Comparability is the argument commonly used to justify steep rises in top executives' pay. But would any company cut its chief executive's salary because others are paying less? asks Robert Heller.
The furore over Cedric Brown's pay as chief executive of British Gas has many layers. You could object to the absolute size of the salary (£475,000); the steepness of the increase (76%); the timing, coinciding with lay-offs and higher prices; or any combination of the three. But none of these raises fundamental issues.
The salary, while good, is not enormous by current, recently much elevated British standards, let alone international ones. The angle of increase is therefore irrelevant. If a man is seriously underpaid, any correction is bound to be of serious proportions. As for the timing, should executive pay really be determined by whether prices are rising or workers being dismissed? That's a novel and difficult argument.
The fundamental issue concerns the method by which the reward of high and mighty executives is determined. The position of Richard Giordano, the British Gas chairman, has always been clear since the moment that BOC brought him across the Atlantic. His huge salary raised not only eyebrows, but the whole level of expectations among other corporate bosses. The ratchet phenomenon applied as boardrooms adjusted to the new target, and sought to seek higher levels still.
Hence British Gas can argue with a perfectly straight face that the boosts for Brown & Co are merely designed to place its top executives on a par with BP, BT, Barclays, Glaxo and Cadbury Schweppes. Should any of these be overtaken by other runners, they can equally argue that their next whopping rises simply place them on the same level as - well, why not British Gas? Comparability is a wonderful euphemism for salary increases. To prove the point, which company would cut its chief executive's pay because others are paying less?
Of course, underpayment and overpayment co-exist. Executive pay has no discernible pattern, no justice (rough or otherwise), and no logic. Certain factors can be isolated. Supply and demand have an influence, not overall, but in isolated instances.
But that can only marginally affect the overall level of executive pricing.
According to Monks Partnership, annual increases in top executives' pay have been averaging the lowest for five years: 5.8%. On the other hand, Monks no longer lists those whose total remuneration exceeds £500,000. Their numbers have swollen to so great a figure (over 70), that Monks now lists those who top £1 million (which excludes share options). They number 16, of whom seven are in the City (half, if you count Euromoney). The point is incontestable: in general, top executive pay moves steadily upwards - but those who can get their hands really deep into the pot, do so.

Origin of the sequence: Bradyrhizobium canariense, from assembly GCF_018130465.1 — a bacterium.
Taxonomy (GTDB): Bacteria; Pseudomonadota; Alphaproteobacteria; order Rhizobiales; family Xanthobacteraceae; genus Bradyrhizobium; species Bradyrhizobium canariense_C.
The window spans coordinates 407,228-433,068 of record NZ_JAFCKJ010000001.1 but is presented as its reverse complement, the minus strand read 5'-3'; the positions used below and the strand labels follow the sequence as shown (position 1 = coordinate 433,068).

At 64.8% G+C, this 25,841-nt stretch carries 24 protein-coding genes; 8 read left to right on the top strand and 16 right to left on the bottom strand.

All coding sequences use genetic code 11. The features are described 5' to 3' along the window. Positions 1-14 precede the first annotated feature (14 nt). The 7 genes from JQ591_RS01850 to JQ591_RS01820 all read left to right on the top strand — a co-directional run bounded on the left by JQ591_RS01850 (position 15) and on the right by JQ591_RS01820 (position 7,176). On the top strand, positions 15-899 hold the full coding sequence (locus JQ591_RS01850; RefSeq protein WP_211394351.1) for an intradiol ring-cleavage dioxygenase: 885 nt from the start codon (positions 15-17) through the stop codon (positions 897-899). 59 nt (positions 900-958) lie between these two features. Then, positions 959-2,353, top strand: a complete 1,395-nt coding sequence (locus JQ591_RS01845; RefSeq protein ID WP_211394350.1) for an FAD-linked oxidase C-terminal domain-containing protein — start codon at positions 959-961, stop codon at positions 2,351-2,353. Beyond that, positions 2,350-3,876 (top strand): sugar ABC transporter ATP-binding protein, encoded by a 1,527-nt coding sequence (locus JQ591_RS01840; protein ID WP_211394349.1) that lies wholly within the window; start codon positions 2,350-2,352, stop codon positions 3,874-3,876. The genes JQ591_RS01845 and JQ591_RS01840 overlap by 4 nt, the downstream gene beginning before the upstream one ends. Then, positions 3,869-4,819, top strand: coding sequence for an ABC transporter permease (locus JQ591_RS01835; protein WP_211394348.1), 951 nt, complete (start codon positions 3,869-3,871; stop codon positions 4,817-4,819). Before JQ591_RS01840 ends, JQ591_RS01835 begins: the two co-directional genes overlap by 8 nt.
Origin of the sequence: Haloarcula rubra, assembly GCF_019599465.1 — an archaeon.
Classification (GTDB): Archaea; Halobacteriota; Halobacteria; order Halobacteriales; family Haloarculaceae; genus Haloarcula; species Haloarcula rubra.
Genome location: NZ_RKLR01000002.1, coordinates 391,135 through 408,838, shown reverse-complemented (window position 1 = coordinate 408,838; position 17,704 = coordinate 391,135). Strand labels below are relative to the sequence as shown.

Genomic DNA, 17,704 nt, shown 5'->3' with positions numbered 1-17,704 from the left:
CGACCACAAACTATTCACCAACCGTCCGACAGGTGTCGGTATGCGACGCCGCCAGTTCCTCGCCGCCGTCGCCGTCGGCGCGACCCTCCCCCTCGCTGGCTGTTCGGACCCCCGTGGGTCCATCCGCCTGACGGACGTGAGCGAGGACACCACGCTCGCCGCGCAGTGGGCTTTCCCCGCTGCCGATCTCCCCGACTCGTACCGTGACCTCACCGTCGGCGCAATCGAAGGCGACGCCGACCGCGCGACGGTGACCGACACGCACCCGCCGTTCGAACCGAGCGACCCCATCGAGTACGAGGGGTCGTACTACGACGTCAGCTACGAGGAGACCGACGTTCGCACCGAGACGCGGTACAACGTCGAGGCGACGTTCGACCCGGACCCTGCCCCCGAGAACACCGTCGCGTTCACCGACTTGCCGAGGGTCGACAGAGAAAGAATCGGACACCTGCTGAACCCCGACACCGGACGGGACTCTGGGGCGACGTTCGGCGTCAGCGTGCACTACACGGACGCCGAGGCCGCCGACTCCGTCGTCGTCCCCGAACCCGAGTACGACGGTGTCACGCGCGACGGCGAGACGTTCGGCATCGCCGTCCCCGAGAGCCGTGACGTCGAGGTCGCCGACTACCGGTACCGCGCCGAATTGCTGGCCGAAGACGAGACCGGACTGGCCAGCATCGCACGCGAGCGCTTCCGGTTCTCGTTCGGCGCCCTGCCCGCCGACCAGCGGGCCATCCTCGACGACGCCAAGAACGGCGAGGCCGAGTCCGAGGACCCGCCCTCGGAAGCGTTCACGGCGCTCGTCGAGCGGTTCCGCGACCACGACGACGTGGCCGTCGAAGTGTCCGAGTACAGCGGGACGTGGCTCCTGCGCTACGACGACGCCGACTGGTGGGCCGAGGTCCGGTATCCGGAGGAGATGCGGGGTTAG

Their ability has some crude relationship to the size of organisation. In any hierarchy, there must be enough room to provide stepped increases all the way up the pyramid, and that alone may require a very large differential between top and bottom. The differential, though, has no ceiling. Notoriously, the gap between average chief executive pay in the US and that of the average factory worker has been widening to a mind-boggling degree. It now stands at 149 times, when a fifth of that multiple might be considered reasonable.
Any reference to American pay levels (increasingly relevant now that business is going global) is bound to provide extra thrust to upward pressures in Britain. The argument is then that you need world-class salaries to get world-class performance. That doesn't get much support from the latest IBM-London Business School report on UK manufacturing. It found only 2.3% of companies to be world-class, and 40.3% to be contenders. That's no better than a year ago, which ostensibly doesn't speak well for the boom in top take-home takes.
But whoever said that high pay and high performance go together?
The only people who are in a position to correct such anomalies, though, belong to the same club as the beneficiaries - and there's the real rub.
This year, true, Salomon Brothers is undergoing correction. Managing directors are guaranteed only 35% of 1994 compensation: all bonuses depend on beating a 7% return on equity. Very few other boards, however, will embrace such heresy.
Every time I write on this scandal, a New Yorker cartoon springs to mind. A chairman is congratulating the board on voting 'these large increases, and thus ensuring for the corporation our continuing loyal services'. Why, that sounds just like Dick Giordano.